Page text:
It seems that in an effort to prevent leaks, Microsoft has paused all Windows 10 preview build updates ahead of the Sun Valley event slated for June 24. Many fans and members of the press have effectively dubbed Sun Valley Windows 11, given how substantive the update is supposed to be. Plus, it's easier to refer to the update as Windows 11 as opposed to Windows 10 Sun Valley.
At the moment, Microsoft will be releasing the latest cumulative updates (LCU), as opposed to preview builds, in what officials say is needed to address bugs in pre-release builds. This story, as reported by Windows Latest (opens in new tab), claims this is being done to test the "servicing pipeline" to find bugs not only in the latest build, but in the systems used to send those updates to users.
- Windows 11 launch event, release date, features and everything we know
- The best laptops right now
- Plus: Microsoft fixes six zero-day flaws in Windows 10 — update right now
“There are differences in testing LCUs on top of LCUs for released versions of Windows 10 and then testing it, finding bugs, fixing bugs, on pre-release builds of Windows 10,” wrote Brandon LeBlanc, senior program manager at the Windows Insider program on Twitter. This was in response to another Twitter user who claimed that the pause was part of a greater scheme to keep Sun Valley under wraps.
There are differences in testing LCUs on top of LCUs for released versions of Windows 10 and then testing it, finding bugs, fixing bugs, on pre-release builds of Windows 10. This isn't guff. We really do need to test this scenario with Insiders on pre-release builds.June 7, 2021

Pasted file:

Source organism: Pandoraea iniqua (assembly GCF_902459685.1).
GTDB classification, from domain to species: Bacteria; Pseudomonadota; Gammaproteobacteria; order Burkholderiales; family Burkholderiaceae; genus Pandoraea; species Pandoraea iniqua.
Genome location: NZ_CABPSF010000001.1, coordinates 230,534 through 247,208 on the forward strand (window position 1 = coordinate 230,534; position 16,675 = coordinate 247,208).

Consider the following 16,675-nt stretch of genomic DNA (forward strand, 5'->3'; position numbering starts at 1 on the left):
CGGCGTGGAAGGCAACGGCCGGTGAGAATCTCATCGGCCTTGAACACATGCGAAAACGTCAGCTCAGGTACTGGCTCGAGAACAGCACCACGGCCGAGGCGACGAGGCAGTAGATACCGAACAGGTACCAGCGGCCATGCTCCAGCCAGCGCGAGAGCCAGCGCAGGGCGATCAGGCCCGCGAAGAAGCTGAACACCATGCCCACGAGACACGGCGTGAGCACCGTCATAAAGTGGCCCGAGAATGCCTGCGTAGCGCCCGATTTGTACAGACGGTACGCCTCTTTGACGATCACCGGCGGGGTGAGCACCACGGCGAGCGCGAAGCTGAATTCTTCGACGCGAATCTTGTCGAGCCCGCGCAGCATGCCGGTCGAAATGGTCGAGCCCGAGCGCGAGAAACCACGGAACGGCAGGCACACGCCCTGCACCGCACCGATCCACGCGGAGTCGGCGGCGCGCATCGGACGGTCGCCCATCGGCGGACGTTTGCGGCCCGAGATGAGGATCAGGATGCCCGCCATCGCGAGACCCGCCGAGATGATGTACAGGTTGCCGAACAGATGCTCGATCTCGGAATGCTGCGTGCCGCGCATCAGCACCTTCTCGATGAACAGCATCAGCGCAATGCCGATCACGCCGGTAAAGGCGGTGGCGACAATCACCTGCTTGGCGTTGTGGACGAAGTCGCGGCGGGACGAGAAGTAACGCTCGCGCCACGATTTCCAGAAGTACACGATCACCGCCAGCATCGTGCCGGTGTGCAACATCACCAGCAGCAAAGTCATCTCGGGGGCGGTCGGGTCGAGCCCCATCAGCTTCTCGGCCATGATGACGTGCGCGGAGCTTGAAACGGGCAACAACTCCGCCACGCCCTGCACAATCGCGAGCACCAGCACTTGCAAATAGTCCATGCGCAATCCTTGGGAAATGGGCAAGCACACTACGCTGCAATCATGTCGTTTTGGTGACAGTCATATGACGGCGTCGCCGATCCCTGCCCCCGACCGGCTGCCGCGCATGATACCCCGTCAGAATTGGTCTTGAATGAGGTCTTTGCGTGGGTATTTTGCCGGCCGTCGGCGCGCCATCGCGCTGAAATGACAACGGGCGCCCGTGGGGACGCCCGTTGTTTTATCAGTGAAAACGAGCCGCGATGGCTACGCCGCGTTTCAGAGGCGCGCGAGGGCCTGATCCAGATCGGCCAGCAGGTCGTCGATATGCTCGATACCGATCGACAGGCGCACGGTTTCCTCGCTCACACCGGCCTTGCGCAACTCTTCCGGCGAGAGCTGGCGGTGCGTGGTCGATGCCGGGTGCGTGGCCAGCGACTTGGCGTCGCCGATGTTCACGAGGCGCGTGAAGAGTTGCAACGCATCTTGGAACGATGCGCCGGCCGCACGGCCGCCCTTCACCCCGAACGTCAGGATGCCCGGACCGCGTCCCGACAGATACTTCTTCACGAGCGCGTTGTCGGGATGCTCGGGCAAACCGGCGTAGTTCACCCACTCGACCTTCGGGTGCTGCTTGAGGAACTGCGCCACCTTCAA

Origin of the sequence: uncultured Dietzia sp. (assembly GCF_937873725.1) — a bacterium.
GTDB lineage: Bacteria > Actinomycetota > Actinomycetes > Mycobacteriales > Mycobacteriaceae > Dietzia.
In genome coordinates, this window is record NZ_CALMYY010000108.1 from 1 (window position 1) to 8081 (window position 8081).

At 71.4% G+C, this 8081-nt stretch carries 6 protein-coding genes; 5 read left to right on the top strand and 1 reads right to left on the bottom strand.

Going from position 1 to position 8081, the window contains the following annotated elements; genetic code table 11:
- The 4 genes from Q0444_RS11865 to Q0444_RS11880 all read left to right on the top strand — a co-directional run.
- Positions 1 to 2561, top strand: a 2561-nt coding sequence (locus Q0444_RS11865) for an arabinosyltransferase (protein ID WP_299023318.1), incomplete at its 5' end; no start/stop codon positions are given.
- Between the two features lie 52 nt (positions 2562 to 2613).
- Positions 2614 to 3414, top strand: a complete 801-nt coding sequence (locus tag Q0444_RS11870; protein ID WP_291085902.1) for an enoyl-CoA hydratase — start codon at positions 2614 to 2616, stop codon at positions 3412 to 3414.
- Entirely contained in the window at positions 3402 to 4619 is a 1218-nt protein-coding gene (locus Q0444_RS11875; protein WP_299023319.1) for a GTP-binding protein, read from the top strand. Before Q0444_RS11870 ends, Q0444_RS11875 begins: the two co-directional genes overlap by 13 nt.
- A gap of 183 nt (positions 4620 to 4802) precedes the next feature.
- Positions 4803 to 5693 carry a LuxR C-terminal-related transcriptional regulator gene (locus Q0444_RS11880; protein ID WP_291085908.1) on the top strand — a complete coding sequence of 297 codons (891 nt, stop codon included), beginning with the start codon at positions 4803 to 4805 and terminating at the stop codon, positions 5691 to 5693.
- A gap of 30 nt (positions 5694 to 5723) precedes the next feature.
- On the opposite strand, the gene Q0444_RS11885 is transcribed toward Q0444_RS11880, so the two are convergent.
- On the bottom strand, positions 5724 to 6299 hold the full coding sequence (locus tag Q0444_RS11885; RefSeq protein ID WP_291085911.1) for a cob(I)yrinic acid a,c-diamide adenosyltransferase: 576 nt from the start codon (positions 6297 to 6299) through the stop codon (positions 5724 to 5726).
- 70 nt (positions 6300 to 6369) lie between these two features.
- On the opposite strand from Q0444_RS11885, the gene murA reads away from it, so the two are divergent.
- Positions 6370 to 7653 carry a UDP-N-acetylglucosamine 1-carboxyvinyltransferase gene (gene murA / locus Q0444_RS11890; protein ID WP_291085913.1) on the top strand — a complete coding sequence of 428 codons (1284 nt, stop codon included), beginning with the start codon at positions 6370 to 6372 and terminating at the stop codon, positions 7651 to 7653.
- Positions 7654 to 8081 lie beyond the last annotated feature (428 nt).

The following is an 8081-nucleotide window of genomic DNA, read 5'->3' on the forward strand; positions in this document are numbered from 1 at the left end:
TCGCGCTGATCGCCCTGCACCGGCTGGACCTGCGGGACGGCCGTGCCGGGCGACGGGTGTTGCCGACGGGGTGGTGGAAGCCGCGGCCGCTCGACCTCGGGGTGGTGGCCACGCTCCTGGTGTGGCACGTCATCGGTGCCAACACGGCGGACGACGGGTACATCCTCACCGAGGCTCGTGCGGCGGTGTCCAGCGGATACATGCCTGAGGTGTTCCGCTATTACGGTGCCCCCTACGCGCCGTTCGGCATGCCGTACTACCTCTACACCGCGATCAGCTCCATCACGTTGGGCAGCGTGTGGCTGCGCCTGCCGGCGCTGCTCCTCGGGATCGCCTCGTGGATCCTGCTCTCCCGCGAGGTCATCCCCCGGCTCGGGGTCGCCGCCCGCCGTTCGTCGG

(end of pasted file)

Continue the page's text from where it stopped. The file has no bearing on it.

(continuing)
According to Windows Latest, there won't be any new builds until June 24, which is when Sun Valley will be unveiled. It's likely that Microsoft is also taking this time to migrate everything over to the latest update.
According to Microsoft, also reported by Windows Latest (opens in new tab), Sun Valley will bring "radical" changes that would be a "reinvigorating" of the operating system first released back in 2015.
“We are now on a multi-year journey to revolutionize the Windows UX platform by delivering best interactive experiences, showcasing cutting-edge hardware,” per a program manager job posting (opens in new tab) that's still live as of publishing.
Not much else is known as to what we can expect from this upcoming update. It will apparently upend the entire user experience, including everything from the settings page to the Start menu. It will also reportedly integrate elements of Microsoft's now defunct Windows 10X operating system, first developed as a lightweight alternative to take on Chrome OS.
The "Windows 11" event is planned for June 24 at 11 a.m. ET/8 a.m. PT.